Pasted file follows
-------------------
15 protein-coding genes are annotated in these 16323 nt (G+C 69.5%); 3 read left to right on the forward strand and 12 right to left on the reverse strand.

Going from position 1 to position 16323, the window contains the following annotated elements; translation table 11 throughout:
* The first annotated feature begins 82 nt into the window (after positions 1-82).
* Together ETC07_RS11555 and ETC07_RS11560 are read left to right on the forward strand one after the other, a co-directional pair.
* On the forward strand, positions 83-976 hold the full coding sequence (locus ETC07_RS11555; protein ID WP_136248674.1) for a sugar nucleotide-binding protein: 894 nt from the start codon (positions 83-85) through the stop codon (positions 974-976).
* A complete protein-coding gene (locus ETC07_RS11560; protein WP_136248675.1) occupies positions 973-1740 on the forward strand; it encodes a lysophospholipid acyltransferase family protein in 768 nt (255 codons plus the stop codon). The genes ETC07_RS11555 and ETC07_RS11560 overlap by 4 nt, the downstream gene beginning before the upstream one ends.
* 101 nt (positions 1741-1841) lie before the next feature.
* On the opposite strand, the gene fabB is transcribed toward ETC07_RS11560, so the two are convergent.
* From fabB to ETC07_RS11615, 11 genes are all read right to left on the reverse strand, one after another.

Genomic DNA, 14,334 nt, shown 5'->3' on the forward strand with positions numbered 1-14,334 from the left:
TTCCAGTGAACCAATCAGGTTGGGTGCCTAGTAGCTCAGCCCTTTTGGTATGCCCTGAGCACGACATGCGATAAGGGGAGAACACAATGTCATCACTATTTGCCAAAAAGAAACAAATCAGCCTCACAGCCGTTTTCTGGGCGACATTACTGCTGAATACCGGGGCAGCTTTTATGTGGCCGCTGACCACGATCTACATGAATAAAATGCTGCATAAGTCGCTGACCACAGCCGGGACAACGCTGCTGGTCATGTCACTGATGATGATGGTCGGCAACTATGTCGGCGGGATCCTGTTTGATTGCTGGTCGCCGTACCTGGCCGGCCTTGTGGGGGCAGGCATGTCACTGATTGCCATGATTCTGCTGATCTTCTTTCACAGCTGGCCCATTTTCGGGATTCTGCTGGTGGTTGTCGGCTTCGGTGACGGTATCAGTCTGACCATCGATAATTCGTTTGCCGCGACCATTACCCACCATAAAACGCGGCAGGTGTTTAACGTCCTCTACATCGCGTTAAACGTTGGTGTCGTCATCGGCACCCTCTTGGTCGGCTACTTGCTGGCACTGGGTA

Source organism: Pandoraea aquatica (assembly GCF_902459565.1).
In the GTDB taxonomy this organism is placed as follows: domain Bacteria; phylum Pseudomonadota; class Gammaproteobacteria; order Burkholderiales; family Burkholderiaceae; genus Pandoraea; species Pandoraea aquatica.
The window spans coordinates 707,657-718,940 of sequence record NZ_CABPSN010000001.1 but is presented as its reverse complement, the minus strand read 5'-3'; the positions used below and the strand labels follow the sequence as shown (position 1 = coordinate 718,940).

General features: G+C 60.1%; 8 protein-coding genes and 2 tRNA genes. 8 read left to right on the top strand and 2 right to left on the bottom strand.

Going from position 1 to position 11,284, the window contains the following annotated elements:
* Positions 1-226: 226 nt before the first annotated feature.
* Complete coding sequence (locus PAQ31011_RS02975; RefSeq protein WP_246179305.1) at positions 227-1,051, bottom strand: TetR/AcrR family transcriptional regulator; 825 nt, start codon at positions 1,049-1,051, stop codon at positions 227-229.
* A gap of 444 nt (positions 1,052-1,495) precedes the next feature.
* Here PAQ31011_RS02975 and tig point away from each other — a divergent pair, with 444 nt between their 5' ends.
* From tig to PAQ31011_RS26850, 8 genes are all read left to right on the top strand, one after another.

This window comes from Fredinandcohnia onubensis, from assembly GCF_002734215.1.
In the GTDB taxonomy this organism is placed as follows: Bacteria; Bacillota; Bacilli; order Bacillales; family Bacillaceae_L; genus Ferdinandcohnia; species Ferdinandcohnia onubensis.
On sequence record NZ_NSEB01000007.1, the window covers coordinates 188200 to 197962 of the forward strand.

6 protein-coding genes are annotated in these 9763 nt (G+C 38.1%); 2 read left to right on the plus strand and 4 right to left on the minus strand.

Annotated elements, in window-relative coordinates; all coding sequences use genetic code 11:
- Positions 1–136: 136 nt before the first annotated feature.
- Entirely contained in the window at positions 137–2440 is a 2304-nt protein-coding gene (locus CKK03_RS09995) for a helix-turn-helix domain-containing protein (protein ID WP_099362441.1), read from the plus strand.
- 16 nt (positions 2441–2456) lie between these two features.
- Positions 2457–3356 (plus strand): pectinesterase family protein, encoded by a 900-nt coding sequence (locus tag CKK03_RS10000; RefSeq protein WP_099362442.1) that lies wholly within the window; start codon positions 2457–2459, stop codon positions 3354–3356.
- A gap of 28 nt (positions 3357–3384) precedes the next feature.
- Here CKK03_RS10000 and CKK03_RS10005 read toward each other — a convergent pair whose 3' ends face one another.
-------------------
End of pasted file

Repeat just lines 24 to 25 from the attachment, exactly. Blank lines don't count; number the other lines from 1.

On sequence record NZ_NSEB01000007.1, the window covers coordinates 188200 to 197962 of the forward strand.

6 protein-coding genes are annotated in these 9763 nt (G+C 38.1%); 2 read left to right on the plus strand and 4 right to left on the minus strand.